May 18, 2021
It seems like every year I have the pleasure of reviewing at least one 10mm Auto pistol. That’s the way it’s been for about the last five years. This year, the pistol is a Model 1911 from Dan Wesson. I’ve fired a few Dan Wesson 1911s in the past, but never one in 10mm until now. The company has had 10mm 1911s; I just haven’t had the opportunity to work with one. When I got a quick look at the long-slide Dan Wesson Bruin in 10mm Auto, I made a point of getting my request for one in as quickly as possible. I’m glad I did because after handling and shooting it, I can say it’s one of the nicest long-slide 10mm Model 1911s I’ve ever fired.
The company says this about the Bruin: “With more folks than ever choosing to hunt with a handgun and the continuing resurgence of the 10mm cartridge, we decided it was time to bring the heat. The Bruin was born to hunt.”
As you can see from the photos, the Bruin is a very fine-looking 1911. The slide has a flat top with a finely grooved, machined-in, 0.33-inch-wide rib. Alongside the rib on each side of the slide are angled flats that measure 0.45 inch across. The vertical sides of the slide are flat and completely smooth except for the grasping grooves and the word “Bruin” near the bottom of the left side just above where the slide stop resides in the frame. The slide’s finish is what Dan Wesson refers to as Duty Black. To my eye, it’s a satiny black.
The ejection port is lowered and contoured. Uniquely, the brass clearance relief at the rear portion of the port looks sort of like it’s been dished out. Obviously, form follows function here, but I think it’s good-looking as well as practical.
The slide has grasping grooves at the rear and at the front (five on each side up front and seven on each side at the rear). Each is 0.09 inch wide. The barrel bushing and recoil spring plug are contoured. The bushing is beveled around the perimeter, and the front end of the recoil spring plug is cut back at an angle. The bottom of the barrel bushing and the slide also are angled. And the slide’s dustcover/recoil spring tunnel relief cuts are done with a ball-end cutter.
The forged stainless-steel frame on my pistol is bronze in color. According to my contact at the company, it is molecularly bonded, similar to Melonite. Dan Wesson calls it Bronze Duty finish. I like the two-tone appearance, but if you want an all-black 10mm Bruin, Dan Wesson also offers it that way. (You can also get the all-black Bruin chambered for .45 ACP if you prefer.)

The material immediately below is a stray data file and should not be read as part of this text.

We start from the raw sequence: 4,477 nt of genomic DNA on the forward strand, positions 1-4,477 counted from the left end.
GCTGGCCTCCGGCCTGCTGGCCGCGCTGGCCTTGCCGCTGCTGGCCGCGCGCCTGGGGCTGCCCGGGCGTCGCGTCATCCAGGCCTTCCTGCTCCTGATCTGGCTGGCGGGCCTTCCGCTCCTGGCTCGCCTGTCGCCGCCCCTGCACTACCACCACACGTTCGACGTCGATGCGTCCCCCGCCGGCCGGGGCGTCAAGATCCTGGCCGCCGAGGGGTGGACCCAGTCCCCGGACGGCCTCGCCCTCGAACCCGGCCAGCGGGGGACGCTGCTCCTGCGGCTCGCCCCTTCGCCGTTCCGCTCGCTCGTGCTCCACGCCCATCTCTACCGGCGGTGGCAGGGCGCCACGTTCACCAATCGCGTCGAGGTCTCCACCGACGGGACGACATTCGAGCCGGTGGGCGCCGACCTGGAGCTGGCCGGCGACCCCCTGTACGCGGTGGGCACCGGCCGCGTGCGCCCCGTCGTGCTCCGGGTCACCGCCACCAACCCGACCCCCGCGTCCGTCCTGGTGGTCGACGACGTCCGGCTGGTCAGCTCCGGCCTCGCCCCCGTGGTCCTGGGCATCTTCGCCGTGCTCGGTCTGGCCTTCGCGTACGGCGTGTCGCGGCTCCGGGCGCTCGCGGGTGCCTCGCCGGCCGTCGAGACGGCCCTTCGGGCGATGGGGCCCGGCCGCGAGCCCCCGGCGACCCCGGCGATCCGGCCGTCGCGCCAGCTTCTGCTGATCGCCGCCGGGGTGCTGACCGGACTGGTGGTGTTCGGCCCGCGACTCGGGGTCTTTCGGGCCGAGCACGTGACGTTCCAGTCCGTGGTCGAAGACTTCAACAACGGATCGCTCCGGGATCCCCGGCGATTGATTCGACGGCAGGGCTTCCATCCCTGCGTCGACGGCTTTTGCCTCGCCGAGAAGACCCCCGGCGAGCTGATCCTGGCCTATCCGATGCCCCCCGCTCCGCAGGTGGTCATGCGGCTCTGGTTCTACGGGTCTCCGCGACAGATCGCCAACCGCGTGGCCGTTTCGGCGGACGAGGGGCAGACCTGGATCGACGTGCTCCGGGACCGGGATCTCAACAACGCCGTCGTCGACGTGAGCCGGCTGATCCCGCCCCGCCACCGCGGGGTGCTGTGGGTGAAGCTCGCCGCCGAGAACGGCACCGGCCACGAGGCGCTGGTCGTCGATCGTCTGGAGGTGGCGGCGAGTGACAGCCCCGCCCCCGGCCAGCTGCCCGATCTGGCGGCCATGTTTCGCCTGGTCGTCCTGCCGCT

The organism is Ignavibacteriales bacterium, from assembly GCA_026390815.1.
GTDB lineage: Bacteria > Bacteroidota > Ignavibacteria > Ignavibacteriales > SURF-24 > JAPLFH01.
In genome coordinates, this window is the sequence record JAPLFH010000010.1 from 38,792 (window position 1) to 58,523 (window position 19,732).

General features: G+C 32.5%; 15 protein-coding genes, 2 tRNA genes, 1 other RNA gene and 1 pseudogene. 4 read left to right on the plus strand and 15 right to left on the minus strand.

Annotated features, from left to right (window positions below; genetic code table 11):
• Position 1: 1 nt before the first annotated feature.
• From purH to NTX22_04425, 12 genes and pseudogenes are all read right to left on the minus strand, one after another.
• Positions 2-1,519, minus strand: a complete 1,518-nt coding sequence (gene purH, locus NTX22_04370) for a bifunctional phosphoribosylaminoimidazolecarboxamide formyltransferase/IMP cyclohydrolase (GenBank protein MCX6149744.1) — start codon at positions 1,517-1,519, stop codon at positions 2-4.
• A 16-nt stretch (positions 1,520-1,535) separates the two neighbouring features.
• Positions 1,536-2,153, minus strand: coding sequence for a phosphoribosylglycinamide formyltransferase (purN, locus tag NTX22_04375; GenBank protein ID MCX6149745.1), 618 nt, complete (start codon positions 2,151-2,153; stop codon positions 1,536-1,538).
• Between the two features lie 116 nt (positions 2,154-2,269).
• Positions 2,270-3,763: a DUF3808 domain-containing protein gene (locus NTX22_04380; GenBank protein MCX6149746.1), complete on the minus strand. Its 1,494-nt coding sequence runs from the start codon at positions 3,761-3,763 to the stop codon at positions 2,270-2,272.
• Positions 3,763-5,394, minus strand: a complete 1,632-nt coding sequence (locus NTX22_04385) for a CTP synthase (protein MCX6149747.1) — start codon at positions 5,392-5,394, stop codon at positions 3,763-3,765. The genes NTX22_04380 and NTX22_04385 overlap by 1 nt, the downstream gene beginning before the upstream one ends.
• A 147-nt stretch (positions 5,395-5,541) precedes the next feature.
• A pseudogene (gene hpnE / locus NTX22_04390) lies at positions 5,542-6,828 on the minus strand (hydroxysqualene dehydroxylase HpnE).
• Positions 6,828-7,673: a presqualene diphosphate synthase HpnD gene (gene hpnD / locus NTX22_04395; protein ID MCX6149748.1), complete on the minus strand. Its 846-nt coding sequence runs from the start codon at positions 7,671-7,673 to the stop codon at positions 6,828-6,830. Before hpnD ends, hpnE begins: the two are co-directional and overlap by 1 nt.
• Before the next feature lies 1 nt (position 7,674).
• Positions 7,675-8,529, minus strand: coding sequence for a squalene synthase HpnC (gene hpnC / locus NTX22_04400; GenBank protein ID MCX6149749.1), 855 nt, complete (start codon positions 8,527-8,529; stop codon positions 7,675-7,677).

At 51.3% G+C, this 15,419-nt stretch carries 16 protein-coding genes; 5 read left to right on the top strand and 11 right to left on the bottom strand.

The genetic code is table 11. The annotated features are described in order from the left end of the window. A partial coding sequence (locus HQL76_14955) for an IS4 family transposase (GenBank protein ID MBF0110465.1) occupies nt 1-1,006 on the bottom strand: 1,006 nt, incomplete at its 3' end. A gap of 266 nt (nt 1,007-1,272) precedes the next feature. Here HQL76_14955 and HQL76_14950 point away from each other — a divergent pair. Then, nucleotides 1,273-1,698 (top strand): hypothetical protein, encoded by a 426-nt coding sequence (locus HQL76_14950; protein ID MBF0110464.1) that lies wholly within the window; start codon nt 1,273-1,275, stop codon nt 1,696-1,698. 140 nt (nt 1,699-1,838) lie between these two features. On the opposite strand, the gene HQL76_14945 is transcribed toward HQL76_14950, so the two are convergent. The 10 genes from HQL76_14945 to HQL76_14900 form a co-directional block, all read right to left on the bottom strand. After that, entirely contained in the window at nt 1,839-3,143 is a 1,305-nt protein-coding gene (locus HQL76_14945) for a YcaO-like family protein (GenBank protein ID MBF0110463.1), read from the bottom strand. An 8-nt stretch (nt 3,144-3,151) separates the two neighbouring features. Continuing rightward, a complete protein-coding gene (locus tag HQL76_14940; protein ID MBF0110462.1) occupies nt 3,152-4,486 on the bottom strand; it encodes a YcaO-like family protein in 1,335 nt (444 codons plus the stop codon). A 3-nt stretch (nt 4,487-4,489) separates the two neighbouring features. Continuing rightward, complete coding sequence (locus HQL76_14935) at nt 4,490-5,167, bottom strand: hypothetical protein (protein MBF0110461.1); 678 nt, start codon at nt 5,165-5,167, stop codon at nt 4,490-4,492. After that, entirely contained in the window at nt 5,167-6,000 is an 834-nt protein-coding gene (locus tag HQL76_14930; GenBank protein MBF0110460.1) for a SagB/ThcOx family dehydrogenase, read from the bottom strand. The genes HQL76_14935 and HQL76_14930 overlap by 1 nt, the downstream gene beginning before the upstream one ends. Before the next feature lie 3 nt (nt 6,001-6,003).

The frame’s frontstrap is checkered 25 lines per inch (lpi). Plus, the area where the top of the frontstrap meets the trigger guard is contoured to allow a high handhold. On the other side, the flat, checkered (25 lpi) mainspring housing is rounded at the bottom, but the checkering stops above the curve of the rounded corner. The magazine well is slightly beveled to make inserting the magazine easier.
The grooved manual thumb safety is extended and a bit larger than usual, but it’s not so large that it is obtrusive. The beavertail grip safety has a memory bump at the bottom for consistent engagement. The slide stop is grooved, and the extended magazine release is checkered. By the way, the barrel bushing, recoil spring plug, magazine release, slide stop, thumb safety, grip safety, mainspring housing all wear a satin black finish.
Inside, the frame is machined to accept the ramped barrel. (I’ll get to more about the barrel in a moment.) And a long, solid aluminum trigger with vertical grooves on the face and an overtravel adjustment screw is installed. My pistol’s trigger pull averaged 3 pounds, 8 ounces, with a variation of just 2 ounces over a series of 10 measurements with an RCBS trigger pull scale. It is very crisp and clean, which helps make it feel less than the scale registers.
The skeletonized hammer has a unique shape, and it has fine grooves on the flat where your thumb goes when cocking it manually. It, too, is finished in satiny black.
It’s been said that the barrel is the heart of every Model 1911, and the Bruin has optimal heart health, if you’ll excuse the pun. The stainless-steel barrel is 6.03 inches long. The muzzle end is slightly bigger in diameter than the rest of the tube, which helps ensure a good tight fit with the barrel bushing, and the muzzle itself has a full-diameter 11-degree crown. As I said earlier, the barrel is ramped, meaning the chamber is fully supported, and Dan Wesson marks the chamber with the word “Match.”
The fit of the slide to the frame and the barrel to the slide are excellent. There is no gap between the rails of the frame and the slide at the rear above the grip safety. I didn’t detect any wiggle between the slide and the frame, and the barrel locked up nice and tight, too.
The black grips are made of G10, and they are textured in an interesting pattern. Basically, it is several rows of squares contained in a curved area on each grip panel. It provides a good gripping surface where the fingers and hand press and is smooth in the other areas so that it doesn’t inhibit quick and easy hand positioning on the draw.